Although the whole work follows a liturgical order, Ivan Moody has divided it into further sections called ‘ikons’. This is a device which is now fairly familiar but which may benefit from some further explanation. In the Orthodox Churches and in people’s homes the ikons (pictures) of Christ and of His Mother and of His Saints, as well as of scenes from Christ’s earthly life, are painted on the walls or on wooden panels. There is also a wooden screen which divides the sanctuary from the main body of the church, or rather joins it to the nave, as the neck joins the head to the body, depending on which way you choose to view it. This screen, covered with ikons, is called the ikonostasis and it presents to the viewer a series of images for veneration. They are separate and yet intimately joined together.
In a similar way the Passion and Resurrection forms a series of eight ‘ikons’:
I: The Birth of Christ
The Birth of Christ is indicated, not by familiar words from the synoptic narratives, but by the dogmatic statement of St John the Theologian about the Word (Logos) of God becoming flesh. The Last Supper is linked with today, the present, by the use of words spoken by the priest before communion: ‘Receive me today … I will not kiss Thee as did Judas.’ The Agony in the Garden has echoes of waiting for the coming of the Bridegroom, and of the wedding garment needed for the eucharistic feast in God’s Kingdom. The Trial before Pilate is set with great simplicity, and the Crucifixion sequence picks up the connection between the Tree of Life in the middle of the Garden of Eden and the Tree of Life, which is the Cross, set up in the midst of the world to give life to all.
When Christ’s body is taken down from the Cross we hear a great lamentation as Joseph of Arimathea brings for burial the body of Him Who is a stranger in the flesh, a stranger to sin and evil and a stranger to corruption: and the Mother of God laments because of the fulfilment of the prophecy that ‘a sword shall pierce her heart’. The simple narrative of the Sealing of the Tomb leads directly into the proclamation of the Resurrection, using the words spoken by the priest at Pascha, when he invites all to come to the three-branched candlestick and receive the Light, the Light that has no evening. Then comes the solemn sound of the Slavonic chant at Pascha which accompanies a procession round the church, which now represents the empty tomb. It is the chant both of the angels and of mankind joining together to announce the Resurrection. Finally comes the chant ‘Khristos anesti’ (‘Christ is risen’) which conveys the whole flavour of Greek Pascha: and the work ends, as it began, with an Alleluia proclaiming glory to God.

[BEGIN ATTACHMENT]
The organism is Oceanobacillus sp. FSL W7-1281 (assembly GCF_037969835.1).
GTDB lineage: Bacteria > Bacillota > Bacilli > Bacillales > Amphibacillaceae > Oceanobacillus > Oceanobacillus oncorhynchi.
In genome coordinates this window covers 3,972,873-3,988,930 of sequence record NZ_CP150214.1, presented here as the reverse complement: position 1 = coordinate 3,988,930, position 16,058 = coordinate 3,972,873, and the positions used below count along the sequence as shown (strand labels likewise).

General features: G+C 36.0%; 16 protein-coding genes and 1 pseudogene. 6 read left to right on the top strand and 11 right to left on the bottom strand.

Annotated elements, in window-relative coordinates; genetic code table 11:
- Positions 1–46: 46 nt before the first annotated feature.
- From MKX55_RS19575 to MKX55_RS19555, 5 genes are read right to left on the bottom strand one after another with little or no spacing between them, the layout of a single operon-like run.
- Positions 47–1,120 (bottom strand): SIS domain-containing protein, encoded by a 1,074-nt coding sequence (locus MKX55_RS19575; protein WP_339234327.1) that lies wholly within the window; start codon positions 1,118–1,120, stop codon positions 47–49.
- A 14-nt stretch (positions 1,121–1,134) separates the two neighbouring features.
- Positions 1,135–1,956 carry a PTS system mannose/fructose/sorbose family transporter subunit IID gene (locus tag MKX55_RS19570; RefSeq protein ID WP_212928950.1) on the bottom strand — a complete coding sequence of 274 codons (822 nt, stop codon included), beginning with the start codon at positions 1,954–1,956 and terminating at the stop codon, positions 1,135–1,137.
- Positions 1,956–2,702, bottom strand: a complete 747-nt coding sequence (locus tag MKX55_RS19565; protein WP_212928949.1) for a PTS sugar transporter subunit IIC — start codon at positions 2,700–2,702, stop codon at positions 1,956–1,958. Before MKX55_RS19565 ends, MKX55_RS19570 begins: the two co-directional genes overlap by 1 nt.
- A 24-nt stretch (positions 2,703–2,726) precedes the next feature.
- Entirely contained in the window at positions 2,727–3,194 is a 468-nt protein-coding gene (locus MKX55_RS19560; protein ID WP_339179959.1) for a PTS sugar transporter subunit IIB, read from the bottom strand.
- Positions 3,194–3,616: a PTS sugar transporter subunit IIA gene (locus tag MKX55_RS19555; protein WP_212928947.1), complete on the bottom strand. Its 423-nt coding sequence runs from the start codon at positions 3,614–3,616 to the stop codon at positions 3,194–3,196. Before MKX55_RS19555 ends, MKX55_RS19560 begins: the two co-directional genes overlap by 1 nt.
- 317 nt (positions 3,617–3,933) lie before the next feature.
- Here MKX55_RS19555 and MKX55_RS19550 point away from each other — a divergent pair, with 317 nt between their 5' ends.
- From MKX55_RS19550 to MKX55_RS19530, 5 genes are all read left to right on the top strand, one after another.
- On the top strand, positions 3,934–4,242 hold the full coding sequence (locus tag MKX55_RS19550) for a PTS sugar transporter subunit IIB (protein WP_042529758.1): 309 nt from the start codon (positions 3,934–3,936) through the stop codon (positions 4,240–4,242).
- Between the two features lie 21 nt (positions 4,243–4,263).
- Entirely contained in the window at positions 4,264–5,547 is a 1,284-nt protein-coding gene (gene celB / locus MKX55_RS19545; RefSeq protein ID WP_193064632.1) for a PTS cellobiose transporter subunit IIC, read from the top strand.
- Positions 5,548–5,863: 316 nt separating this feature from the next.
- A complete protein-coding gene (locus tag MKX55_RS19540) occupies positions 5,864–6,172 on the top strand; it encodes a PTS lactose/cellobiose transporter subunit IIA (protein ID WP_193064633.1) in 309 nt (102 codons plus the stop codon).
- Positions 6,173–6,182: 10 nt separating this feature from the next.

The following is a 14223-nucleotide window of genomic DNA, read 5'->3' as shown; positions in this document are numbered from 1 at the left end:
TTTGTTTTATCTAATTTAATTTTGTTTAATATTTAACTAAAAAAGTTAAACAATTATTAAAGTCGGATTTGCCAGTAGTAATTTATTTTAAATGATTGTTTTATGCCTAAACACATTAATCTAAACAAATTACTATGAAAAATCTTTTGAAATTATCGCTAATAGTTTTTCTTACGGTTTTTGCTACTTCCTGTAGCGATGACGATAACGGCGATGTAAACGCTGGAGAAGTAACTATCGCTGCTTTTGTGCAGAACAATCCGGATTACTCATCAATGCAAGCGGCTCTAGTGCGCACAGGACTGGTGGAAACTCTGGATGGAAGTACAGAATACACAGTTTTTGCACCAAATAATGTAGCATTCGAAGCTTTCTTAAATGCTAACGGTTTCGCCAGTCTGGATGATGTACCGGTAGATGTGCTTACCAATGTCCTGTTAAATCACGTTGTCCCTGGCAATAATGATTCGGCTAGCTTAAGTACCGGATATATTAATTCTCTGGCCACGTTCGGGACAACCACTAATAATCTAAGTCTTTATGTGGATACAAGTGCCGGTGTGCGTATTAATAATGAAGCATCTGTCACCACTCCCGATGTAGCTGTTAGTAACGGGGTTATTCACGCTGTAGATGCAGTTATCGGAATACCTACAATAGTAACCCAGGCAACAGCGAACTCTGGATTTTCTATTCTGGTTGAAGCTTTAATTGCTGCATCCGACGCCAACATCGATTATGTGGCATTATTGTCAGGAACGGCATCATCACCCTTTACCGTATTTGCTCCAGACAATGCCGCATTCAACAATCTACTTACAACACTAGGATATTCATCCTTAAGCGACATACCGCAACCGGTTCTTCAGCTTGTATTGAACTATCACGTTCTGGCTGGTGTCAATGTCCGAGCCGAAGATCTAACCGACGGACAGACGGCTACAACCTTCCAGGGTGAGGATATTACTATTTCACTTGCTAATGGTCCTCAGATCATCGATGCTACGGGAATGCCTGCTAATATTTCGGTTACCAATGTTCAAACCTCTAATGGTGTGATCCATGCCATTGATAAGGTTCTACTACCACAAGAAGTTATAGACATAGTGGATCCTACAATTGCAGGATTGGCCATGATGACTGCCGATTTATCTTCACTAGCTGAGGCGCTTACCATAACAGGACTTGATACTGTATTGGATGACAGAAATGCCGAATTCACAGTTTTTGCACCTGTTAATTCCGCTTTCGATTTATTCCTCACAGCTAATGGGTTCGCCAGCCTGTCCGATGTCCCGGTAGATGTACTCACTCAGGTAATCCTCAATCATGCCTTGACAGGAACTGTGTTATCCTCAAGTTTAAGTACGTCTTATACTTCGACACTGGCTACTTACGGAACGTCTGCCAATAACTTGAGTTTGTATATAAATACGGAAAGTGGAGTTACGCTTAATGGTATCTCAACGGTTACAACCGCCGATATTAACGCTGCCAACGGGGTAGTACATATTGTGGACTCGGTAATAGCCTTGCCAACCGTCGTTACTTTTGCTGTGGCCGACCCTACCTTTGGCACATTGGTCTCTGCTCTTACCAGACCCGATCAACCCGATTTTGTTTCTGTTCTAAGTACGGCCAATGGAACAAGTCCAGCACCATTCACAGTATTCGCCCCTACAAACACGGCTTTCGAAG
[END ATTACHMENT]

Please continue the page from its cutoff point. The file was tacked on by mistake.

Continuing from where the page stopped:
The ikons of the Orthodox Church are ‘written’ according to ‘strict canons’ – that is to say, they are the fruit of an ascetic struggle that is accompanied by prayer and fasting. Thus they are not the expression of the individual imaginings or of the ‘genius’ of the painter but they rather are intended to serve the whole community, expressing its common faith and underlining this in a manner which is acceptable to all and held by all. They represent, therefore, in a true sense an expression of catholicity, meaning ‘wholeness’, certainly not an ‘option’ or a matter of indifference. The persons depicted in the ikons are seen in their full and God-like nature, sober, grave and unsmiling; they do not ‘challenge’ us, nor do they supplicate our attention after the manner of television personalities, politicians or pop stars. On the contrary, they allow us to be ourselves, to respond or to withhold response, respecting the freedom of the human will. In the same way the Orthodox texts and the music which accompanies them are designed to allow us to respond without due pressure, without dominance. They do not overwhelm us with a volume of sounds from multifarious instruments or operatic voices, however ‘beautiful’ these may be considered to be in an abstract sense.
This is the atmosphere in which Ivan Moody’s Passion and Resurrection was composed. Bearing this in mind, we can see the work as a subtle synthesis of apparently diverse elements in the musical tradition of Christianity, both in the East and in the West: but, if the word ‘pontifex’ does indeed mean ‘a bridge-builder’, then this is in truth a pontifical work.
Philip Steer © 1997